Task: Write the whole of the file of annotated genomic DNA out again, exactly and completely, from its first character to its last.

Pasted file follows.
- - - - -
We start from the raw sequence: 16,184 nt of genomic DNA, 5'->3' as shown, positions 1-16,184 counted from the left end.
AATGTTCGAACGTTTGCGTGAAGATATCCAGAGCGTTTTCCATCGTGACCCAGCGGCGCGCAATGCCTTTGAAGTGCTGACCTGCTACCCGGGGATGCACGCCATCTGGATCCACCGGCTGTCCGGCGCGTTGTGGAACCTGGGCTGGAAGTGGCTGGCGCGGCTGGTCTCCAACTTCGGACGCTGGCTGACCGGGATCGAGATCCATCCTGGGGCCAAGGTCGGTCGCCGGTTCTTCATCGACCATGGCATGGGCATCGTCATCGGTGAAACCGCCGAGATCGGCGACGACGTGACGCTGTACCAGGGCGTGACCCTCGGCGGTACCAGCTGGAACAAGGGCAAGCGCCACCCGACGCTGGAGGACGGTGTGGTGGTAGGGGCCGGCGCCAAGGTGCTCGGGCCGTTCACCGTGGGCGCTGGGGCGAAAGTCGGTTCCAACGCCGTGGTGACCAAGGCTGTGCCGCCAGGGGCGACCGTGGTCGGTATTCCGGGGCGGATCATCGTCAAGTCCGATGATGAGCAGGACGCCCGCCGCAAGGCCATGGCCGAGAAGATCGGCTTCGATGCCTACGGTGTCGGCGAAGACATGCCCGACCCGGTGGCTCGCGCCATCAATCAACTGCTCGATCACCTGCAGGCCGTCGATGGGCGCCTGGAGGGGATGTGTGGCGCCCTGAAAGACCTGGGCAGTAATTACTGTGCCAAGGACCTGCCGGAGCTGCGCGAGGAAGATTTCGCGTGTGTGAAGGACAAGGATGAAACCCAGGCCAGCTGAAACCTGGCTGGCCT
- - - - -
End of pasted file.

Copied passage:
We start from the raw sequence: 16,184 nt of genomic DNA, 5'->3' as shown, positions 1-16,184 counted from the left end.
AATGTTCGAACGTTTGCGTGAAGATATCCAGAGCGTTTTCCATCGTGACCCAGCGGCGCGCAATGCCTTTGAAGTGCTGACCTGCTACCCGGGGATGCACGCCATCTGGATCCACCGGCTGTCCGGCGCGTTGTGGAACCTGGGCTGGAAGTGGCTGGCGCGGCTGGTCTCCAACTTCGGACGCTGGCTGACCGGGATCGAGATCCATCCTGGGGCCAAGGTCGGTCGCCGGTTCTTCATCGACCATGGCATGGGCATCGTCATCGGTGAAACCGCCGAGATCGGCGACGACGTGACGCTGTACCAGGGCGTGACCCTCGGCGGTACCAGCTGGAACAAGGGCAAGCGCCACCCGACGCTGGAGGACGGTGTGGTGGTAGGGGCCGGCGCCAAGGTGCTCGGGCCGTTCACCGTGGGCGCTGGGGCGAAAGTCGGTTCCAACGCCGTGGTGACCAAGGCTGTGCCGCCAGGGGCGACCGTGGTCGGTATTCCGGGGCGGATCATCGTCAAGTCCGATGATGAGCAGGACGCCCGCCGCAAGGCCATGGCCGAGAAGATCGGCTTCGATGCCTACGGTGTCGGCGAAGACATGCCCGACCCGGTGGCTCGCGCCATCAATCAACTGCTCGATCACCTGCAGGCCGTCGATGGGCGCCTGGAGGGGATGTGTGGCGCCCTGAAAGACCTGGGCAGTAATTACTGTGCCAAGGACCTGCCGGAGCTGCGCGAGGAAGATTTCGCGTGTGTGAAGGACAAGGATGAAACCCAGGCCAGCTGAAACCTGGCTGGCCT